Sunday, 6 December 2015

The Shining 1980 Film Review

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The Shining is a 1980 film directed by Stanley Kubrick, based on a novel by Stephen King. The story follows Jack Torrance and his family as he takes a new job watching a hotel up in the Colorado rocky mountains during the winter. During their stay at this hotel there are a lot of strange things that go on which cause fear within characters and build suspense within the story. This psychological horror builds up suspense throughout the whole story. Using one of Kubrick's favourite styles and keeping things slow to gradually build up such as he did in 2001: A Space Odyssey.  As Rodger Ebert said "the characters seem reliable enough, although the dialogue has a formality that echoes the small talk on the space station in "2001.""(Rodger Ebert 2006)
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One of the iconic features of this film is the design of the hotel in which it is based. Kubrick and his production designer Roy Walker managed to create a wonderfully vibrant yet eerily creepy set for this film to take place. As said by Ryan Lambie "In no other film has an interior felt so mundane and yet so palpably evil"(Ryan Lambie 2011)  The isolated setting provides the bases of the story whilst also giving a beautiful setting with a lot of open space and grounds equipment such as the labyrinthine which comes into use as the film plays out. Within the hotel Kubrick and Walker used a very open plan for the main rooms. On top of this the patterns of the rugs and carpet throughout the hotel are very bright and catch the viewers eye. The carpet throughout the hotel is now seen as an iconic pattern by many people due to this film.
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Another aspect of this film that creates is eerie and creepy feel even when just normal acts are taking place, such as Danny riding his big wheel throughout the hotel, is by Kubrick's brilliant direction and shot selection. As said in a review by James Beradinelli "The combination of unimpeachable set design, perfect shot selection, long tracking shots, and an impeccable score (comprised primarily of a selection of classical pieces) creates an atmosphere in which suspense and dread ferment." (James Beradinelli 2009) When riding his big wheel through the hotel Kubrick uses a shot from just behind Danny following him from the exact same distance the whole time. Majority of the time he does this he doesn't play any music but uses the sound of the wheels on the changing surfaces to build a slow suspense that the audience can feel build up throughout.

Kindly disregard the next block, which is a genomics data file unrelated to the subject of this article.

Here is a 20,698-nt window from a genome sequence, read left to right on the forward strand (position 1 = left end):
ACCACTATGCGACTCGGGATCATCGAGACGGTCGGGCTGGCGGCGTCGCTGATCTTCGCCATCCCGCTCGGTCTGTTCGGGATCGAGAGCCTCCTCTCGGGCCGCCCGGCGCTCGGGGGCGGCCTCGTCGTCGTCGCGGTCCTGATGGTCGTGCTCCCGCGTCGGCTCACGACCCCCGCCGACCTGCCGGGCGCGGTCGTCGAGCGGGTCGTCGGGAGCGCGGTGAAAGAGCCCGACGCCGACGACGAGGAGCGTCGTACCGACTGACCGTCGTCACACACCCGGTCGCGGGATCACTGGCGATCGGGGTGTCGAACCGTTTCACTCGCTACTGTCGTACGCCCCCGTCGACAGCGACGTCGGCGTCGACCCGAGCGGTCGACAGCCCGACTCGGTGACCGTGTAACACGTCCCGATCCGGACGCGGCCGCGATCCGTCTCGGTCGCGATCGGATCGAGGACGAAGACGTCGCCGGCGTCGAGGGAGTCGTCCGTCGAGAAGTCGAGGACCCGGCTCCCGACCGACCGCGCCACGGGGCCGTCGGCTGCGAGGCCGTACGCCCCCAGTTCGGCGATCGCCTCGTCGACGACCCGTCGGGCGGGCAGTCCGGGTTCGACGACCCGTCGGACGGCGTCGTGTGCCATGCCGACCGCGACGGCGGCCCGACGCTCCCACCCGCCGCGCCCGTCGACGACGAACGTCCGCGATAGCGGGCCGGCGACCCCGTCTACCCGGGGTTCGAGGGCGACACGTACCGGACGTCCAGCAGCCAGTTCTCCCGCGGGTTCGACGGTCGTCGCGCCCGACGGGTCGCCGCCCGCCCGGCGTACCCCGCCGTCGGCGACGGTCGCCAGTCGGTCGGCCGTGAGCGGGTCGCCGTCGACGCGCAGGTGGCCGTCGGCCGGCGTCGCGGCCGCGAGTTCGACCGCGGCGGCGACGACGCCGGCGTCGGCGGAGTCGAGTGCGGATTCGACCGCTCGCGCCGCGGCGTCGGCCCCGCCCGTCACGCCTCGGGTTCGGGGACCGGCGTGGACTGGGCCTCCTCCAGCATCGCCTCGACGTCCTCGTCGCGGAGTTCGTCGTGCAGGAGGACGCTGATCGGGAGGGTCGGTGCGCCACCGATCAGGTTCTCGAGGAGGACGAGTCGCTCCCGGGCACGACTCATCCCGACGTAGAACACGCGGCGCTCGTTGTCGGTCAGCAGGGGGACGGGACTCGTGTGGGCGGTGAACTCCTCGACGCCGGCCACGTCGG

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The Shining is a film that you will not forget after watching. The way in which it slowly builds up the tension to a boiling point along with a combination of the eeriness of the setting and the direction is produces an experience to watch that will be felt by all viewers. Not only that but the performance of the actors plays a huge part in the way this film works. Jack Nicholson's ability to make any situation to feel serious yet still calm was a perfect fit for the roll of Jack Torrance.


Ebert, R 2006 -

Lambi, R 2011 DenOfGeek -

Beradinelli, J 2009 ReelViews -

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1 comment:

  1. Hi Ian,

    Interesting review... just a couple of points (these go for your 'Repulsion' review too) - always make sure that all the film names are italicised, and your reference after the quote does not need to be in italics, and should just be the author's surname and the date, not the first name too.